“Ya gotta take more risk to get more return.” That’s the street language version of what is commonly trotted out, but it is only half true.
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The truth is that moderate risk taking outperforms taking no risk or taking high risks. This is true in bonds. BBB bonds return best of all — they are the middle of credit risk. There is no native group that wants to own them exclusively. Higher-rated bonds do next best, and junk bonds do worse still on average.
Think of it this way: Those that invest in cash get a low return. But those that invest in high-risk growth companies also get a low return, on average. Those that take moderate risk have the best potential of making money. That is why I focus on investors that take moderate risk relative to their peers.
Moderate risk taking does best on average, at least as far as public capital goes. Private capital may have more control and expertise, and can take more risk as a result. In general, the less control and expertise, the less risk should be taken. With private equity, this is one of the tough truths: Private capital can change matters if it is large enough. Then it has to deal with changing the management of the business. Public equity does not get there, except in rare cases.
That is a major reason why moderate risk-taking wins on average. In one sense, it is why low volatility investing and value investing work. You are putting your money at risk, but you are doing so with a margin of safety. Part of making money is survival; if you don’t survive round one, you won’t make money in round two and the rounds that follow.
That’s why swinging for the fences with stocks doesn’t work. You get too many strikeouts, and few home runs. Personally, I try to be a singles hitter in investing. It’s doable, both intellectually and financially.
This applies to asset allocation as well. 60/40 stocks/bonds does as well as 100% stocks, and with less volatility. 80/20 stocks/bonds did best the last time I tested — perhaps the true ratio is 70/30 given the outperformance of bonds over stocks over the last decade, but I am reluctant to think so because over the long haul, the best a bond can do is pay its coupon and return the principal. Even in the case of premium calls, you get your principal back at what is typically an unfavorable time to reinvest.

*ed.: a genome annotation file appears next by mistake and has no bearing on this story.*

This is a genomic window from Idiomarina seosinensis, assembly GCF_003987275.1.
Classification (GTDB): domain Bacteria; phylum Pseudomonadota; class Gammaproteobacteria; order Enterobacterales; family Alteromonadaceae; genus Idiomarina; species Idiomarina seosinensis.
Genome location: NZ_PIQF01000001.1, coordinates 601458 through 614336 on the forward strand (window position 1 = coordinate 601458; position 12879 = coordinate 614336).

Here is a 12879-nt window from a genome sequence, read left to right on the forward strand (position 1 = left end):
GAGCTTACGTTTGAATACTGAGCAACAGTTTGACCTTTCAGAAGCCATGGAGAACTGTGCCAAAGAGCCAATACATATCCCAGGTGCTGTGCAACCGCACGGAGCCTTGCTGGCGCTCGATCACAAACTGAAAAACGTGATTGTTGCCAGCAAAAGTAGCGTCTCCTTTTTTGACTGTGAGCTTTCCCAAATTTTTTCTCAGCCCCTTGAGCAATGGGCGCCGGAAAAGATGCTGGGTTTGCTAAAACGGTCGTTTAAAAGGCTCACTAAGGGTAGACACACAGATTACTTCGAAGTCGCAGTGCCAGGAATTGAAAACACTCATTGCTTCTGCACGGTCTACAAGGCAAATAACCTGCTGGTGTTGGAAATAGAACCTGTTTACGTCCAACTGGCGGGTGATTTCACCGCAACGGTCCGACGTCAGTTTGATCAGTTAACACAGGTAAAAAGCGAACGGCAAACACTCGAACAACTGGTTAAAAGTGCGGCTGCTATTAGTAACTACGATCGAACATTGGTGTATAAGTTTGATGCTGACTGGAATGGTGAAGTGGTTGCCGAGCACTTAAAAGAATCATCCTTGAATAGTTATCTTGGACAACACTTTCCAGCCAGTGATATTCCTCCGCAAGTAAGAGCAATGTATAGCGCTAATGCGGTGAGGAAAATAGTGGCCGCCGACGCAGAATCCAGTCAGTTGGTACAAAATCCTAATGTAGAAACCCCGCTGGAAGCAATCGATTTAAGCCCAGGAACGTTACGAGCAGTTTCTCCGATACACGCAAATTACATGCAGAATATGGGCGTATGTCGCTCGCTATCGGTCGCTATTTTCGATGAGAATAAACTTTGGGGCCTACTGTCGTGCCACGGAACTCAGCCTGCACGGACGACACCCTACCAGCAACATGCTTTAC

Another reason to aim for the middle is that you will not get jolted hard during downdrafts, and be tempted to trade out at the maximum point of pain, or, buy in near the peak when the bulls are running their last lap. A lot of money gets lost that way.
It’s also a reason to hang onto some slack cash or other safe assets, like high-quality noncallable bonds lacking weird features. It may diminish returns in the short run, but it allows you to stay in the game of investing. Too many people give up at the wrong time — many friends that I had that gave up on stocks in late 2002 – early 2003, deciding to focus on “what they knew”: residential real estate. Another group gave up on stocks late 2008 – early 2009, with no place to go with their cash.
Realistic expectations are needed as well. If you earn more than the growth rate of GDP plus a few percent, count yourself blessed and realize that it is very hard to do that consistently over the long-term.
So aim for the middle: take moderate risks, diversify, be realistic, and adjust your portfolio slowly as conditions change. Then you can stay in the game, and compound your returns.
By David Merkel, CFA of Aleph Blog